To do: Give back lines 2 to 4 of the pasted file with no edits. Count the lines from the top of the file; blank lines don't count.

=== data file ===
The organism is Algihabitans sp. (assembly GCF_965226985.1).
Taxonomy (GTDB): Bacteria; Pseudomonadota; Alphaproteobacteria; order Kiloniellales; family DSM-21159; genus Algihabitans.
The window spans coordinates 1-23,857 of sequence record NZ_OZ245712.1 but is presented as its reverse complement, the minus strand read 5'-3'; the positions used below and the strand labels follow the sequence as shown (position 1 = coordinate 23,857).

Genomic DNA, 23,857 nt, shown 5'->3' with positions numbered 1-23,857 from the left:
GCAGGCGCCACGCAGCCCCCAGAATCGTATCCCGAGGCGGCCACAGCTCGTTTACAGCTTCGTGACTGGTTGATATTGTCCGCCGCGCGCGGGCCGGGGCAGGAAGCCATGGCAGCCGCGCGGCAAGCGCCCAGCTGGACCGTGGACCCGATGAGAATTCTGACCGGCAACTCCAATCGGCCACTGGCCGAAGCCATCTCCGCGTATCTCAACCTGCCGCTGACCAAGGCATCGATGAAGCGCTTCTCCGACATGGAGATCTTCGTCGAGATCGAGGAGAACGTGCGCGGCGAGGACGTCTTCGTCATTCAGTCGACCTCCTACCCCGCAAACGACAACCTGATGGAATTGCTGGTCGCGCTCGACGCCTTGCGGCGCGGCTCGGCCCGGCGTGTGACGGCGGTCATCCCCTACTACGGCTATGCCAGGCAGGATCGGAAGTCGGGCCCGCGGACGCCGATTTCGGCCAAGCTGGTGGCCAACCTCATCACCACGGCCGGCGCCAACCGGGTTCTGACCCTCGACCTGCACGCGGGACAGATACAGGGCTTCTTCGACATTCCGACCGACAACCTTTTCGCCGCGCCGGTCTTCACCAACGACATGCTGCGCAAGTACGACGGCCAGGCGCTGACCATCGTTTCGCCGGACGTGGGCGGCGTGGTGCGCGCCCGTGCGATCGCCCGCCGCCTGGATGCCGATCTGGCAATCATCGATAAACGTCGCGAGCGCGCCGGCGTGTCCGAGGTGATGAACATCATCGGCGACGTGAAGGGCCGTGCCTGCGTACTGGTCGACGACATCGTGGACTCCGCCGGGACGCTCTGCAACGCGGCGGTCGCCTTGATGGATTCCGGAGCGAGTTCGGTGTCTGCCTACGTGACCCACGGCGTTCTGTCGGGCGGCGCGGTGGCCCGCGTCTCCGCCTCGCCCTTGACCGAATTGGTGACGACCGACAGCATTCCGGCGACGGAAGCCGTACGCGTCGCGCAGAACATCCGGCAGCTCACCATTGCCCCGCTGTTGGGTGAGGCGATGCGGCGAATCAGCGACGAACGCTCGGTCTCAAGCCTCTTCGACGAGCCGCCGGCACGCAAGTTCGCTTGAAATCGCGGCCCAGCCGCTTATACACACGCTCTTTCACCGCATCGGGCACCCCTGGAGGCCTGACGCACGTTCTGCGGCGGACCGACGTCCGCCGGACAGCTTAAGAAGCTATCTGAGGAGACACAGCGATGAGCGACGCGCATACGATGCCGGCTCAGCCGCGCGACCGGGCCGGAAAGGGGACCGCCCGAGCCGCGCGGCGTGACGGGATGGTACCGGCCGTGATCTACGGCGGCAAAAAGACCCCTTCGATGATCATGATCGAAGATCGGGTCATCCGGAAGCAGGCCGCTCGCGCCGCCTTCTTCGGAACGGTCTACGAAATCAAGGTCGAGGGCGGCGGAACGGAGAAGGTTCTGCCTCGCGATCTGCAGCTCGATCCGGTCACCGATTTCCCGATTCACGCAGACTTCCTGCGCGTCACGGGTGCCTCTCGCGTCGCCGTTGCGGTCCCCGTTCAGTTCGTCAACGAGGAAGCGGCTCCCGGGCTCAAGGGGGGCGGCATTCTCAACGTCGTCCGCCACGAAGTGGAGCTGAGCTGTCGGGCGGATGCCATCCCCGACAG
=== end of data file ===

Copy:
Taxonomy (GTDB): Bacteria; Pseudomonadota; Alphaproteobacteria; order Kiloniellales; family DSM-21159; genus Algihabitans.
The window spans coordinates 1-23,857 of sequence record NZ_OZ245712.1 but is presented as its reverse complement, the minus strand read 5'-3'; the positions used below and the strand labels follow the sequence as shown (position 1 = coordinate 23,857).

Genomic DNA, 23,857 nt, shown 5'->3' with positions numbered 1-23,857 from the left: